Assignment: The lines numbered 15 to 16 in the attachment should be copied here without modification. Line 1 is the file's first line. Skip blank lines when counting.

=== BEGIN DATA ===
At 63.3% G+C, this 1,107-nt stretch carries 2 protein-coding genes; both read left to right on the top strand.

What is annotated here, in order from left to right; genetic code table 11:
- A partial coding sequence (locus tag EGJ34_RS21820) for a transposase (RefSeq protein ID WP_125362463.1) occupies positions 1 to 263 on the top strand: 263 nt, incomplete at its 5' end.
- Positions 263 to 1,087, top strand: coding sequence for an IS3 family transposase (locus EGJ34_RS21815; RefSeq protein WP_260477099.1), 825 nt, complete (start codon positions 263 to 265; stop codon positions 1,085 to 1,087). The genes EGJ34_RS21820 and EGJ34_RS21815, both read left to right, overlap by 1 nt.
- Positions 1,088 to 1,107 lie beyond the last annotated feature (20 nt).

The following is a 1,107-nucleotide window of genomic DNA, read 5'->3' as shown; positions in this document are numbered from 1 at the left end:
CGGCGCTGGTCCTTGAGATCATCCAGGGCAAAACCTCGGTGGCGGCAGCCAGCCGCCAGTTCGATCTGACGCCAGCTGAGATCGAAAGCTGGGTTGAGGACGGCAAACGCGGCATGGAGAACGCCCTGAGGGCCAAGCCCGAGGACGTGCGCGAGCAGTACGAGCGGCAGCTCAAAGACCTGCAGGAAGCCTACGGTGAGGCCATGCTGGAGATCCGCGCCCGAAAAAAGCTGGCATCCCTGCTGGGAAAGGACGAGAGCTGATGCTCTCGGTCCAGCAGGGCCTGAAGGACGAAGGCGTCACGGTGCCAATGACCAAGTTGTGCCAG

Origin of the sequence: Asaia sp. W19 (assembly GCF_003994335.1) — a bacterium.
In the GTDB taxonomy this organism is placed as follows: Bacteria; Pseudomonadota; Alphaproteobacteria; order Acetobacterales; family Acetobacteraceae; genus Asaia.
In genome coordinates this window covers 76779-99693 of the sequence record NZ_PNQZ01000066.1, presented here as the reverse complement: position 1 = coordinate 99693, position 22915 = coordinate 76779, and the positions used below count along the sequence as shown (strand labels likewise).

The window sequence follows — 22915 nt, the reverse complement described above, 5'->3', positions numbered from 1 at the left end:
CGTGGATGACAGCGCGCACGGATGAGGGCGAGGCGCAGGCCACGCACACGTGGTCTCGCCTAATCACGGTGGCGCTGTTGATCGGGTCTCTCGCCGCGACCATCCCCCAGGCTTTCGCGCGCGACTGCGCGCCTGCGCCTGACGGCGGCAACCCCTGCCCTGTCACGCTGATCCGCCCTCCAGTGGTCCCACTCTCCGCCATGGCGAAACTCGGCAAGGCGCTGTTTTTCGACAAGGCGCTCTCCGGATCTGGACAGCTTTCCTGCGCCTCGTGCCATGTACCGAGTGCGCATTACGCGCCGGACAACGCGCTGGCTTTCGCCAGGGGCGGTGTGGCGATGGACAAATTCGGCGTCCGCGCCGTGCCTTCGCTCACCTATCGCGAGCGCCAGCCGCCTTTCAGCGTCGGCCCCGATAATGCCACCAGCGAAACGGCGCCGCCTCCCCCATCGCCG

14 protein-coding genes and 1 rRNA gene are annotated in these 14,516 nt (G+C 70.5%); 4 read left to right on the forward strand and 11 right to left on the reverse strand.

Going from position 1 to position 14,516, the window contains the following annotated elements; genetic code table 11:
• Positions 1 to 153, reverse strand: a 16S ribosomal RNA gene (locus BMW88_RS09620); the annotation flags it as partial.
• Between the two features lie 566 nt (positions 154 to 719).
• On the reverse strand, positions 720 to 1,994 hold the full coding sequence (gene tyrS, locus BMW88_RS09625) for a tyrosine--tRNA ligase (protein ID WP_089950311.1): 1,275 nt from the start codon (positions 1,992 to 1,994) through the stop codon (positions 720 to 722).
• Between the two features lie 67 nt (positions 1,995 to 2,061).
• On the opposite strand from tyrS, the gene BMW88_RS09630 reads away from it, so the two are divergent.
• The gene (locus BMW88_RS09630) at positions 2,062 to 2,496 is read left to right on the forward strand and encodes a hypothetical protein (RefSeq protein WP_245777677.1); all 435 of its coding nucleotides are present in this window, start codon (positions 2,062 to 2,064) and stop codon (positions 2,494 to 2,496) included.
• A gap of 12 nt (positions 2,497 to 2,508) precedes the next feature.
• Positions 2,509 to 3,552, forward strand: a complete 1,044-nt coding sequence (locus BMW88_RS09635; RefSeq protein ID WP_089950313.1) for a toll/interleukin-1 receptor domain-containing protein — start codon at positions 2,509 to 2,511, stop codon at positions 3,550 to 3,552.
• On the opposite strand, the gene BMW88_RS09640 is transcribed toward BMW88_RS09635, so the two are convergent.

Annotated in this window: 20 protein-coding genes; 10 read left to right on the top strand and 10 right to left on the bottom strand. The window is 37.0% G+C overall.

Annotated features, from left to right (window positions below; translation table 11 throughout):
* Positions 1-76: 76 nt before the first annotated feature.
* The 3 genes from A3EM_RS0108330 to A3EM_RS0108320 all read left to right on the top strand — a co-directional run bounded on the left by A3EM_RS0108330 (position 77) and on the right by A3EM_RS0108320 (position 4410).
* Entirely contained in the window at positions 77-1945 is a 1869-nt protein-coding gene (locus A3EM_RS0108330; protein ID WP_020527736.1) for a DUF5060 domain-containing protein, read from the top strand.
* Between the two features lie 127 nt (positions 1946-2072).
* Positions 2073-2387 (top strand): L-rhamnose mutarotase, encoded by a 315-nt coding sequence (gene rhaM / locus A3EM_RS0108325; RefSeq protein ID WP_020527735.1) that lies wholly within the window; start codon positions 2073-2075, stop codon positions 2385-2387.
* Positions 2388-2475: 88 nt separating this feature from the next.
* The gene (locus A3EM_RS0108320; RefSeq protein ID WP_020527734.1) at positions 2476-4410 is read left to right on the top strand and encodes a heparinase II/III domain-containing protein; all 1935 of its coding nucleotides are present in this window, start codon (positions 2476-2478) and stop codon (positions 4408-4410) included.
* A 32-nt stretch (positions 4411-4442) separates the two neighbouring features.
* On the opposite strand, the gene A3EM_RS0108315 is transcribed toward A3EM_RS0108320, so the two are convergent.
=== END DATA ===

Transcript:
• Positions 1 to 153, reverse strand: a 16S ribosomal RNA gene (locus BMW88_RS09620); the annotation flags it as partial.
• Between the two features lie 566 nt (positions 154 to 719).